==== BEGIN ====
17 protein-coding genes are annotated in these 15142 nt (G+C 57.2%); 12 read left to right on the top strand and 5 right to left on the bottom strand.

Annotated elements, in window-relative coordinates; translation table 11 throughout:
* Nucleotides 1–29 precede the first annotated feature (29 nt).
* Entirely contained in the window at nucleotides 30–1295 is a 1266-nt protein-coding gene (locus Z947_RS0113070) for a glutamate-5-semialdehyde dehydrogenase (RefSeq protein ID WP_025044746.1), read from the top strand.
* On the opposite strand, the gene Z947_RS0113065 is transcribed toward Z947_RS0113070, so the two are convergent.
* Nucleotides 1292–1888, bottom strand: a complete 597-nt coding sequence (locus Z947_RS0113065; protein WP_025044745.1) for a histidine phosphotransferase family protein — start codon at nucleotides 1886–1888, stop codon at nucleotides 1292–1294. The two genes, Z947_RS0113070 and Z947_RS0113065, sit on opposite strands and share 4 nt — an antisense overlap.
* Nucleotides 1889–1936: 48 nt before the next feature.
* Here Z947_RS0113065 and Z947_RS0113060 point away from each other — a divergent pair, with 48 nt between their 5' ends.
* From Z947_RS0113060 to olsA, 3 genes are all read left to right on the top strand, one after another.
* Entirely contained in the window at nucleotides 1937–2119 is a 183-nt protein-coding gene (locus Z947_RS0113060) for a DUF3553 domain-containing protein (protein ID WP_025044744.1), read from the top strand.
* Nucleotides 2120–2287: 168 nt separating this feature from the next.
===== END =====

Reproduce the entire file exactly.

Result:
17 protein-coding genes are annotated in these 15142 nt (G+C 57.2%); 12 read left to right on the top strand and 5 right to left on the bottom strand.

Annotated elements, in window-relative coordinates; translation table 11 throughout:
* Nucleotides 1–29 precede the first annotated feature (29 nt).
* Entirely contained in the window at nucleotides 30–1295 is a 1266-nt protein-coding gene (locus Z947_RS0113070) for a glutamate-5-semialdehyde dehydrogenase (RefSeq protein ID WP_025044746.1), read from the top strand.
* On the opposite strand, the gene Z947_RS0113065 is transcribed toward Z947_RS0113070, so the two are convergent.
* Nucleotides 1292–1888, bottom strand: a complete 597-nt coding sequence (locus Z947_RS0113065; protein WP_025044745.1) for a histidine phosphotransferase family protein — start codon at nucleotides 1886–1888, stop codon at nucleotides 1292–1294. The two genes, Z947_RS0113070 and Z947_RS0113065, sit on opposite strands and share 4 nt — an antisense overlap.
* Nucleotides 1889–1936: 48 nt before the next feature.
* Here Z947_RS0113065 and Z947_RS0113060 point away from each other — a divergent pair, with 48 nt between their 5' ends.
* From Z947_RS0113060 to olsA, 3 genes are all read left to right on the top strand, one after another.
* Entirely contained in the window at nucleotides 1937–2119 is a 183-nt protein-coding gene (locus Z947_RS0113060) for a DUF3553 domain-containing protein (protein ID WP_025044744.1), read from the top strand.
* Nucleotides 2120–2287: 168 nt separating this feature from the next.